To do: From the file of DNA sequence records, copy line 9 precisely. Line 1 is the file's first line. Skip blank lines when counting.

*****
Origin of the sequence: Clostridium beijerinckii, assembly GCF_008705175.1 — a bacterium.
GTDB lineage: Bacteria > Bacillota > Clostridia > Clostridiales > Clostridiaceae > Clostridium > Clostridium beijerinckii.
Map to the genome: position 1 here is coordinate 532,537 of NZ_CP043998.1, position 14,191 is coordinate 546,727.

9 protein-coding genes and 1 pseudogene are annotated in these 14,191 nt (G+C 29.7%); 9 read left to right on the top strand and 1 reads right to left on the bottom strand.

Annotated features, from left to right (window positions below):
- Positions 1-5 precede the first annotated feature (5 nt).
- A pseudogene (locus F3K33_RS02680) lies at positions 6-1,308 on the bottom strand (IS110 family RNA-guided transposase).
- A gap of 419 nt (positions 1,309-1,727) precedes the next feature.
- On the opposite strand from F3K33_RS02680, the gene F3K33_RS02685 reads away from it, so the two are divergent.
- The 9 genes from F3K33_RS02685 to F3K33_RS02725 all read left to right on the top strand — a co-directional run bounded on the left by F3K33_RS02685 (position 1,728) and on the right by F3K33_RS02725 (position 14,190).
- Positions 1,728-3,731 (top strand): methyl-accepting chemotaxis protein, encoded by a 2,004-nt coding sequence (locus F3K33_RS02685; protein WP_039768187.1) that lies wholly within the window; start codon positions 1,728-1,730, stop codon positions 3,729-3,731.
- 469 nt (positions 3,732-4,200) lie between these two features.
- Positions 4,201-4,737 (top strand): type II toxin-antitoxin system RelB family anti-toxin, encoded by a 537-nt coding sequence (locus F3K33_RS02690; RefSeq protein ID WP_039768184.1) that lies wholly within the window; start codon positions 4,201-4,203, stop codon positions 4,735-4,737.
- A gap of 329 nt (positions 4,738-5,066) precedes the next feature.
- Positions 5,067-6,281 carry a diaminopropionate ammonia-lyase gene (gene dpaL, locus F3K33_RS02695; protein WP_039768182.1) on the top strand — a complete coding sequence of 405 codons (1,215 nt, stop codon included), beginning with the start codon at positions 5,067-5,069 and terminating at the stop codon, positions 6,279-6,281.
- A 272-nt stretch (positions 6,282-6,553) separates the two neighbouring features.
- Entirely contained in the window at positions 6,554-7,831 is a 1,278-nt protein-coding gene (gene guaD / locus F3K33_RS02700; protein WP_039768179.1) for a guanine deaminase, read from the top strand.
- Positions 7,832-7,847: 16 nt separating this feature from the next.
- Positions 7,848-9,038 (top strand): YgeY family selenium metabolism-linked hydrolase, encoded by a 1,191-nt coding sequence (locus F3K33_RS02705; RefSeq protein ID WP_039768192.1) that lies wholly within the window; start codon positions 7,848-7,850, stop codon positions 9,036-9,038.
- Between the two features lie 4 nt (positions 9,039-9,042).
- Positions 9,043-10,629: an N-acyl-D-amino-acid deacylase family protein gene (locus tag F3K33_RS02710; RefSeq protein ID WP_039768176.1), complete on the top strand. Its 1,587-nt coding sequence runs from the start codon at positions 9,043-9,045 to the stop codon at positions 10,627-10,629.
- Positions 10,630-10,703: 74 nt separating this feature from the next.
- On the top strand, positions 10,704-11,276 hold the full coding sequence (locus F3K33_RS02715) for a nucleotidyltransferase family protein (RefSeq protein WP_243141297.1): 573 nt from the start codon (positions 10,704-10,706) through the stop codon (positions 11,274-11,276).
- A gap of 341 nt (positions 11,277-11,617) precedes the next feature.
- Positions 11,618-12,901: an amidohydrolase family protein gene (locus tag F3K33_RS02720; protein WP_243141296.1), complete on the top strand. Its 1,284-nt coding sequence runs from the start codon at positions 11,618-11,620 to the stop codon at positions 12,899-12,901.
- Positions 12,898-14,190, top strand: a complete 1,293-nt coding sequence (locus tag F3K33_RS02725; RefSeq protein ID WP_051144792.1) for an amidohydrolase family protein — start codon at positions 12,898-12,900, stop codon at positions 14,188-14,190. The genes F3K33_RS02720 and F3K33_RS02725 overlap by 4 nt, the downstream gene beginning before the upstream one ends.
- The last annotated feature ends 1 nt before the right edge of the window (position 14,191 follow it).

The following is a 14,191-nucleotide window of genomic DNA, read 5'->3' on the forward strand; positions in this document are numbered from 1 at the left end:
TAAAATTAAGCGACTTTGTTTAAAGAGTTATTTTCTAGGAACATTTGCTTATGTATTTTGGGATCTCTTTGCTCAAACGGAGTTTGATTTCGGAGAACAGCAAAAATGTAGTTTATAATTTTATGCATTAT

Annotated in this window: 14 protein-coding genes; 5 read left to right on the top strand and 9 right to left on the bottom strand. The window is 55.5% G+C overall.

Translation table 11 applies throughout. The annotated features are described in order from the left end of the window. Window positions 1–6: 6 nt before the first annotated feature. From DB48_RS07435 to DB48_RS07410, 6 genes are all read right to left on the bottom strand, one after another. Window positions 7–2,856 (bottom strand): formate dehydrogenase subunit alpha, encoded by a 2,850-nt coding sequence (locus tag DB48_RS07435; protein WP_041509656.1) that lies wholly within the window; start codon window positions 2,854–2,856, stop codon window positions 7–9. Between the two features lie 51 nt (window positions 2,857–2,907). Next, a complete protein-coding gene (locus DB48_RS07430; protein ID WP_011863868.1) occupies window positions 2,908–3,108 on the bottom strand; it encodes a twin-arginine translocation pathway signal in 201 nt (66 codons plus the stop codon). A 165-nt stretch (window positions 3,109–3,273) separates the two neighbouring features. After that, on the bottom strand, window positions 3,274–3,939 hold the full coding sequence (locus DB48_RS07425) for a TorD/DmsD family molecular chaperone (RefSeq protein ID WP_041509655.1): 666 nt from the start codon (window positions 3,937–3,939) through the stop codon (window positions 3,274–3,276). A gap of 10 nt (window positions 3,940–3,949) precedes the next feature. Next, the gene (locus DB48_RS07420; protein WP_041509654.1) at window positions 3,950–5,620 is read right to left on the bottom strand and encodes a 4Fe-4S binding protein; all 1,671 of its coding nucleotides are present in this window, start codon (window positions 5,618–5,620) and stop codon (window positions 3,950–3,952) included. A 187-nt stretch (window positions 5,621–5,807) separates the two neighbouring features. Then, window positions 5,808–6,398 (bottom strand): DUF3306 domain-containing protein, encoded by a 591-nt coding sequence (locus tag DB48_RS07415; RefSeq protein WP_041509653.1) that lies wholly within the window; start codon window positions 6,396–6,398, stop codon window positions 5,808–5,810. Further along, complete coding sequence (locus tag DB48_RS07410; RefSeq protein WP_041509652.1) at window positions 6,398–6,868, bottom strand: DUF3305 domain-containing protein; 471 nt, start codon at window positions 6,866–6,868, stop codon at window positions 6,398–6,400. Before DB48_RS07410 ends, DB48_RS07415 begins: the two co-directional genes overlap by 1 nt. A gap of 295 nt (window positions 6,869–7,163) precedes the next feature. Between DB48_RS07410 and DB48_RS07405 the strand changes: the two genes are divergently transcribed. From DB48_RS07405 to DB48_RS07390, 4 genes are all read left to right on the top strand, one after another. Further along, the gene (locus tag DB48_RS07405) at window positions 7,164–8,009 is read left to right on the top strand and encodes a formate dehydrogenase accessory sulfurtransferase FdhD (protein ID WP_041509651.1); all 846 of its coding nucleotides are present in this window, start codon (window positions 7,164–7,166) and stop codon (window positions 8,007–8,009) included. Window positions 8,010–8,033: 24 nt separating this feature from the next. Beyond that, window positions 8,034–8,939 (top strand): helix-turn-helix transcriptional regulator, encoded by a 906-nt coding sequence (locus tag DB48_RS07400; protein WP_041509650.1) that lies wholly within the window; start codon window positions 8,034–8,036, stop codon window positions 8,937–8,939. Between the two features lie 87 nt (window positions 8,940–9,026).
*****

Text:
- On the opposite strand from F3K33_RS02680, the gene F3K33_RS02685 reads away from it, so the two are divergent.